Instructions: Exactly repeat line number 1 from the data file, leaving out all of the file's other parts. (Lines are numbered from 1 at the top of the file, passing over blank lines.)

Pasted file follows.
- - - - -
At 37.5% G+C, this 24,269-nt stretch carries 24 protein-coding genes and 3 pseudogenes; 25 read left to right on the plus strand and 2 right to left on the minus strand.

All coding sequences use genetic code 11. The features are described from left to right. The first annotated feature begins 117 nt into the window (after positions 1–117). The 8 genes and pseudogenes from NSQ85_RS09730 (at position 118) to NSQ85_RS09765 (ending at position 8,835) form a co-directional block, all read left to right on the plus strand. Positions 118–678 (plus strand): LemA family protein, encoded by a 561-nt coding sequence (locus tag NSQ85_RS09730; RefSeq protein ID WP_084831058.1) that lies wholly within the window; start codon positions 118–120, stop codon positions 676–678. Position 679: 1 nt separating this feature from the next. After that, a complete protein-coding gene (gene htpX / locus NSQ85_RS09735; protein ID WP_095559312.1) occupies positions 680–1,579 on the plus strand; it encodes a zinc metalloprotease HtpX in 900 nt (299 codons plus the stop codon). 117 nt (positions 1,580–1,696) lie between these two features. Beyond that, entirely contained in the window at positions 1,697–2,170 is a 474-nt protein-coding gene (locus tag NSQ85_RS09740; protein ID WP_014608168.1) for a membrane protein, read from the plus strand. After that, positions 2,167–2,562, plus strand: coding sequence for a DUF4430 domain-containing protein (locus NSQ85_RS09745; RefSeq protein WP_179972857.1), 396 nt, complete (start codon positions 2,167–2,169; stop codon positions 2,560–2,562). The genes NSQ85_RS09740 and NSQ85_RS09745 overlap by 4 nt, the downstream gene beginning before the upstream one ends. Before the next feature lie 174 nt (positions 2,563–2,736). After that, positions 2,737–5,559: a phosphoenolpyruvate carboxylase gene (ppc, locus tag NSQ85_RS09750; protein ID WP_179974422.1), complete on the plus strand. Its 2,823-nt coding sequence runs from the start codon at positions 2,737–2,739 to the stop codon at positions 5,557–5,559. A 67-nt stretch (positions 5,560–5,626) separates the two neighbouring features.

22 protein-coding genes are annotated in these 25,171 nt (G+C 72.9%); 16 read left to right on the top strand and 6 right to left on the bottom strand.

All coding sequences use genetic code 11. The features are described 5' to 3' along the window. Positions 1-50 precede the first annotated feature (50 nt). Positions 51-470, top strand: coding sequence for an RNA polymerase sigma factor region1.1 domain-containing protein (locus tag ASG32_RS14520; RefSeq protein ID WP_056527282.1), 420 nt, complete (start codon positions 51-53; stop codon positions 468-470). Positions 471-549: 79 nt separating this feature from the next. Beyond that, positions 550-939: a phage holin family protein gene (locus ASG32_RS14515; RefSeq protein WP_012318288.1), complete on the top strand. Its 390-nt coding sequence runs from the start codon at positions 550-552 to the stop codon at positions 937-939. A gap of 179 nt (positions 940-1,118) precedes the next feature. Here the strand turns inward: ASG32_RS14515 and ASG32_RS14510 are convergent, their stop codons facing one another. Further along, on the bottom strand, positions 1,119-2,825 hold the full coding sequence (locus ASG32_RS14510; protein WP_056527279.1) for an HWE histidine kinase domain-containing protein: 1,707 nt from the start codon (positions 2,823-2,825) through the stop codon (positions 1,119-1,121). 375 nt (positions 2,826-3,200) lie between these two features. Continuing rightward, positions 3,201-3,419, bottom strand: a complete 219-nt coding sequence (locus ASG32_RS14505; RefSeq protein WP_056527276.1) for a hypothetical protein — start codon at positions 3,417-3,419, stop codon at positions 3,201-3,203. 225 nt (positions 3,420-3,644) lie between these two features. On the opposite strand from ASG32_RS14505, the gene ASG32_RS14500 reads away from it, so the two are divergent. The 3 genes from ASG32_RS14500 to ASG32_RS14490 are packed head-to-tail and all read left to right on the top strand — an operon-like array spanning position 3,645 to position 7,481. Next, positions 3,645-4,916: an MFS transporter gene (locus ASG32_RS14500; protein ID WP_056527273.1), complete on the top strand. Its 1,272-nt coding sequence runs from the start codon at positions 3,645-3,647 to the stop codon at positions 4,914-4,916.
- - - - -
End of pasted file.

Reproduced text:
At 37.5% G+C, this 24,269-nt stretch carries 24 protein-coding genes and 3 pseudogenes; 25 read left to right on the plus strand and 2 right to left on the minus strand.